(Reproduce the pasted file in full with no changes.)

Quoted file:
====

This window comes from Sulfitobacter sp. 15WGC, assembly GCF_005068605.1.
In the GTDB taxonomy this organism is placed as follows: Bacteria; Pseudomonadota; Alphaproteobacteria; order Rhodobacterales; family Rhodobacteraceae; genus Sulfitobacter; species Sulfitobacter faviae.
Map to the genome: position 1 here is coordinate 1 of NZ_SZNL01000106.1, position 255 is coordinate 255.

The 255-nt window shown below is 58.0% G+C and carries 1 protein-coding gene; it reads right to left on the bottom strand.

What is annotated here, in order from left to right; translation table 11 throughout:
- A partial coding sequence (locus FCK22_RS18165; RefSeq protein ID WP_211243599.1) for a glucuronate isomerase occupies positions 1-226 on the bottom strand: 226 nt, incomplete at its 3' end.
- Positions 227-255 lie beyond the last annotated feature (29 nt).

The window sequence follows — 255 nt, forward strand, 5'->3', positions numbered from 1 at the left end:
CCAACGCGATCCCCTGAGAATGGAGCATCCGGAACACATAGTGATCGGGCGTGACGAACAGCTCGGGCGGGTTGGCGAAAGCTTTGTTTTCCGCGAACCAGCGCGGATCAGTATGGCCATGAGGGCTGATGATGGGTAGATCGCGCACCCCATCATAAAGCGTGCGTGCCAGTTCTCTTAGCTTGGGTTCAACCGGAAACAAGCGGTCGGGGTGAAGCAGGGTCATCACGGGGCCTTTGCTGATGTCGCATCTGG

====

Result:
This window comes from Sulfitobacter sp. 15WGC, assembly GCF_005068605.1.
In the GTDB taxonomy this organism is placed as follows: Bacteria; Pseudomonadota; Alphaproteobacteria; order Rhodobacterales; family Rhodobacteraceae; genus Sulfitobacter; species Sulfitobacter faviae.
Map to the genome: position 1 here is coordinate 1 of NZ_SZNL01000106.1, position 255 is coordinate 255.

The 255-nt window shown below is 58.0% G+C and carries 1 protein-coding gene; it reads right to left on the bottom strand.

What is annotated here, in order from left to right; translation table 11 throughout:
- A partial coding sequence (locus FCK22_RS18165; RefSeq protein ID WP_211243599.1) for a glucuronate isomerase occupies positions 1-226 on the bottom strand: 226 nt, incomplete at its 3' end.
- Positions 227-255 lie beyond the last annotated feature (29 nt).

The window sequence follows — 255 nt, forward strand, 5'->3', positions numbered from 1 at the left end:
CCAACGCGATCCCCTGAGAATGGAGCATCCGGAACACATAGTGATCGGGCGTGACGAACAGCTCGGGCGGGTTGGCGAAAGCTTTGTTTTCCGCGAACCAGCGCGGATCAGTATGGCCATGAGGGCTGATGATGGGTAGATCGCGCACCCCATCATAAAGCGTGCGTGCCAGTTCTCTTAGCTTGGGTTCAACCGGAAACAAGCGGTCGGGGTGAAGCAGGGTCATCACGGGGCCTTTGCTGATGTCGCATCTGG